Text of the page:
Haha, yeah, I've skipped through the first two episodes now and like
There's not really any overt romance between them, but there's hella sexual tension. I doubt it's going anywhere but it's not just fans with yuri goggles either, it's pretty obviously being done on purpose.
I've always been a sucker for those rich girl / poor girl or mistress / servant type of relationships, will definitely check this out properly once I have some free time.
I finally watched The Handmaiden and it was really amazing
Yeah, I watched it recently and it was really good. Both MCs were amazing! Even more surprising is that the maid was played by a rookie actress-it was her first movie, I think.
If you haven't seen it, I quite recommend also checking out the BBC adaptation of the same novel, "Fingersmith." Like most BBC shows it's easy to find on youtube.
Fingersmith is more reserved but also I think more intelligent with its use of sex, and there's more time spent on the twist and how it plays out compared to the movie.
I thought the Handmaiden cast was mostly more charismatic (with the exception of the uncle, who is Charles Dance in the BBC version!), and it smartly keeps the story focused just on the two female leads, whereas the BBC version (and I think the novel) gets a little distracted by a side character and it hurts its pacing.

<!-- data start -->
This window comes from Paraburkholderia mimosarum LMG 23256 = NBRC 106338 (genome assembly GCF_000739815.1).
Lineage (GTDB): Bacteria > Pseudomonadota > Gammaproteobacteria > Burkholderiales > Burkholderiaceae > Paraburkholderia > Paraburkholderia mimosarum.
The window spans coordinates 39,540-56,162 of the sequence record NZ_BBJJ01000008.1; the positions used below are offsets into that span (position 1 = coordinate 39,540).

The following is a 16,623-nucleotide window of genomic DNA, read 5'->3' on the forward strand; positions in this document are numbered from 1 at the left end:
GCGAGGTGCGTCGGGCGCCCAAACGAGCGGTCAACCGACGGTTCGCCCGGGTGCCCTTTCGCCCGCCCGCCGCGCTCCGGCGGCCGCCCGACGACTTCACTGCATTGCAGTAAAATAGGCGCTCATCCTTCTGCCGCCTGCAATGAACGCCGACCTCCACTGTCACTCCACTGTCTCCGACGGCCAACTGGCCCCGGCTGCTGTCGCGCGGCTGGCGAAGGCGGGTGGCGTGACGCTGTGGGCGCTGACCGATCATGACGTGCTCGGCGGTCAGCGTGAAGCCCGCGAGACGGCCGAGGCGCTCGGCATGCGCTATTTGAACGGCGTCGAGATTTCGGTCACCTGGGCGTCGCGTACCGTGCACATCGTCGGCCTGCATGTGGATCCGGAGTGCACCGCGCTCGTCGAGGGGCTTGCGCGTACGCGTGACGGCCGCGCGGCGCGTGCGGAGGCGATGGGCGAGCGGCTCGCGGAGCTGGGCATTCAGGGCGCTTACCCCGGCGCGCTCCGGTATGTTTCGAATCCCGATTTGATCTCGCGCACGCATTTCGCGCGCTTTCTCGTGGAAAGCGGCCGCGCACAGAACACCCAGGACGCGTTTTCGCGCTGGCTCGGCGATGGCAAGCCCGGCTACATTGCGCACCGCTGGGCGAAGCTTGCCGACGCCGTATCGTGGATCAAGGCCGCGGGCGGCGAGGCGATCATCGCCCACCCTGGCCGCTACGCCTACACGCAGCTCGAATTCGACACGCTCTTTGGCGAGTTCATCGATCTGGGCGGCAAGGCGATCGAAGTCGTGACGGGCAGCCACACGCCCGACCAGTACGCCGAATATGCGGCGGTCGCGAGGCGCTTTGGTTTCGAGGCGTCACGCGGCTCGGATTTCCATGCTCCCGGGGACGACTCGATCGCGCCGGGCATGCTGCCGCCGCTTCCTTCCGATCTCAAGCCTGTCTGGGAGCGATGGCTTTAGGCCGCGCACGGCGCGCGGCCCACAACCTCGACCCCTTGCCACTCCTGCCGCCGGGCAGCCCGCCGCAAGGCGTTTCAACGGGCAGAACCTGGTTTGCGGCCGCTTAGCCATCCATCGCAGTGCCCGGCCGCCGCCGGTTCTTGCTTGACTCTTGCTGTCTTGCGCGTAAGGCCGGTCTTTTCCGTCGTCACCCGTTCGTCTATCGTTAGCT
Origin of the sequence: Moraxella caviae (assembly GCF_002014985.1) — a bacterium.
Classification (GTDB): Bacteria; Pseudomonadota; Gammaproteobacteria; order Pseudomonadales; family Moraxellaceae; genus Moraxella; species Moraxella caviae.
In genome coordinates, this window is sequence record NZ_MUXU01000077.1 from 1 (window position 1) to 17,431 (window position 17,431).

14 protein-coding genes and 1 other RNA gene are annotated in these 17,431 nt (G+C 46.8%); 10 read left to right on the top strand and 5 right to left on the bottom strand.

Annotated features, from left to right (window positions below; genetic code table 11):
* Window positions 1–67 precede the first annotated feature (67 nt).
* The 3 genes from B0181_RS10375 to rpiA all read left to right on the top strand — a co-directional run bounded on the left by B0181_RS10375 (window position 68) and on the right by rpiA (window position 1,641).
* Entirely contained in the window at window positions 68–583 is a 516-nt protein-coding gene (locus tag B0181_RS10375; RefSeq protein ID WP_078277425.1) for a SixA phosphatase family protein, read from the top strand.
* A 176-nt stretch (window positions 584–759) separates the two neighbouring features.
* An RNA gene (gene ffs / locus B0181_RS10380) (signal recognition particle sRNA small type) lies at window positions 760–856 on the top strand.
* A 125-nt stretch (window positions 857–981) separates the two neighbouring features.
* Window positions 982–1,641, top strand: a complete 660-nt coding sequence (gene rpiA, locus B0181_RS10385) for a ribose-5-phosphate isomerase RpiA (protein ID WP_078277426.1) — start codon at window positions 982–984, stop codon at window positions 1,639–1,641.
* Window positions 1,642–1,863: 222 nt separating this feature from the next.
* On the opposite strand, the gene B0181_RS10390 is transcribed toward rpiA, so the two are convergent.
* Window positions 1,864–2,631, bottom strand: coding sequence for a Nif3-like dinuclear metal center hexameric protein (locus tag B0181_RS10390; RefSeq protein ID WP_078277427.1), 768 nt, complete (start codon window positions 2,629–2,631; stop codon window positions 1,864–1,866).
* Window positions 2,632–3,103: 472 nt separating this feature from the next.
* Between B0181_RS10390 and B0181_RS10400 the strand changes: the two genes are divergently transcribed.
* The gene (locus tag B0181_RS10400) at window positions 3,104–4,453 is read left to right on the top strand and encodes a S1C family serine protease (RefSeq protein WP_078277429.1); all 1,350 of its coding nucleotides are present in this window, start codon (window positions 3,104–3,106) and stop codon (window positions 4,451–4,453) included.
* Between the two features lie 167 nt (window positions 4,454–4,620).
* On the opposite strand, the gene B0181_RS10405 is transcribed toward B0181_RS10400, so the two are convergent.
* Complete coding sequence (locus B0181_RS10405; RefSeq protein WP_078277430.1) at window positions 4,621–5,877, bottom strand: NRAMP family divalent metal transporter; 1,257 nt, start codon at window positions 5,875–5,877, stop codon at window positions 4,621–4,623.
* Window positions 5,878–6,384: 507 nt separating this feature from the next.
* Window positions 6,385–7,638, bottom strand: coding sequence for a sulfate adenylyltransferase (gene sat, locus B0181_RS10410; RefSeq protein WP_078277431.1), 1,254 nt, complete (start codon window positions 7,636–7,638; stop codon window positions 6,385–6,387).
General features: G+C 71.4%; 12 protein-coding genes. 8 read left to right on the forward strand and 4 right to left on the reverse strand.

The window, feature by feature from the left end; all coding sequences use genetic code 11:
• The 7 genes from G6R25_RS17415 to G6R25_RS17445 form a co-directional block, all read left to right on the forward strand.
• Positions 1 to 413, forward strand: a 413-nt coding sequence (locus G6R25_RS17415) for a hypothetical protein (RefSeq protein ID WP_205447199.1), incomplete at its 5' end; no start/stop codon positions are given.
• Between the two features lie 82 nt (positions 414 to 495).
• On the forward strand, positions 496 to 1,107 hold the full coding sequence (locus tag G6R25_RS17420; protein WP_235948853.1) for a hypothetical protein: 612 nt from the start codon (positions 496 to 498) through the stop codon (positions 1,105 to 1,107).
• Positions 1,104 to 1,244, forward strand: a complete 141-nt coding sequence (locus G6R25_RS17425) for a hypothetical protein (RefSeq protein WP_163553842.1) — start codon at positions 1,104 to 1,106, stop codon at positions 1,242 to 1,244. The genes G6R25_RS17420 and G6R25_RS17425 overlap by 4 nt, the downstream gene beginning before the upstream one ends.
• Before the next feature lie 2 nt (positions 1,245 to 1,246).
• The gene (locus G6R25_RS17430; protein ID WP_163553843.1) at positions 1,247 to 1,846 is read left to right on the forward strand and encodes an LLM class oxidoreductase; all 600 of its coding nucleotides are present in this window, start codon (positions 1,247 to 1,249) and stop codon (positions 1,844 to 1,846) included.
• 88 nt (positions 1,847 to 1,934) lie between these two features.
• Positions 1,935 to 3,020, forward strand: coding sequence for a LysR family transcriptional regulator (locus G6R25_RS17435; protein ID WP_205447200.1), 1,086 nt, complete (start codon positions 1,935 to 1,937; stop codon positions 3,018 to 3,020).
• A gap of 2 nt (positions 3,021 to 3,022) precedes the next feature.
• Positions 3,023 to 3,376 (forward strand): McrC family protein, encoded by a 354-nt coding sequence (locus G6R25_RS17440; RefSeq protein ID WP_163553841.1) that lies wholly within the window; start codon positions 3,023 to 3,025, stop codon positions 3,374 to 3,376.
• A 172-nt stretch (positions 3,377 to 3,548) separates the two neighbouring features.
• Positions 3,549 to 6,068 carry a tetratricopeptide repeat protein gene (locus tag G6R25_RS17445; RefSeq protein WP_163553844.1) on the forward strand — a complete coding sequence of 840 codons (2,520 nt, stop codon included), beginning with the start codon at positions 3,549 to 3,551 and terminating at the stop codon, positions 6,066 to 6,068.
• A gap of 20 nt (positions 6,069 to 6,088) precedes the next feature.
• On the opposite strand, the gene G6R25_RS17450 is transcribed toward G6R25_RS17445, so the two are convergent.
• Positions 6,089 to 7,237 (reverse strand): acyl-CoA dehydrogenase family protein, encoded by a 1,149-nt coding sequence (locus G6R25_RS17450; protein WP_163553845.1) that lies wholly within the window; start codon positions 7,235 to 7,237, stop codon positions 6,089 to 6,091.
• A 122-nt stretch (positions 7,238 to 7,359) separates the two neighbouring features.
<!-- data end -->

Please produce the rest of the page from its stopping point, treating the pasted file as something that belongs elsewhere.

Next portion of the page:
On balance I like Handmaiden better, but there are aspects of Fingersmith that I liked a lot too. And it's different enough it's kind of interesting just to watch both to enjoy the differences.
Can The Last of Us really be called yuri? Sure, Ellie is gay/bi, but she's never seen with a GF in the game itself... I guess Left Behind would be more applicable though poor Riley bites the bullet.
The Last of Us DLC is helllla gay and very sweet.
It's The Last of Us, so it's also bittersweet as fuck obviously, just generally don't go anywhere near Last of Us if you're not ready to cry a bit. But it's real good.
I think the biggest thing with the DLC isn't just that it was a canon lesbian romance, it's that it was between two pretty young teenage girls. Adult same-sex romance is one thing, but you really don't usually see that sort of thing in American entertainment between kids.
The site's been slow for me for quite awhile. I just assumed it was my internet though because my isp is utterly worthless. Unless it's something like Google or Youtube it'll frequently take me 30+ seconds to load a page.
This's been my experience more often than not ever since I started using the site. Images load sloooooow, and sometimes I just can't use the site because it'll so often fail to load pages.
It's hard to understand. If the black-haired protagonist hasn't dropped the guy, that's surprising. If the grey-haired woman hasn't taken up with him, why would the BHP assaulting him "embarrass" her. And why would kissing the BHP be "revenge?" I agree with the guy, assaulting him was wrong, but she shouldn't keep him around, either.
It does kinda feel a bit rushed, the author plainly wants to kick the story into gear fast but it leaves us kinda guessing about a lot of stuff. Hopefully as the story continues it'll be able to slow down a little and flesh things out.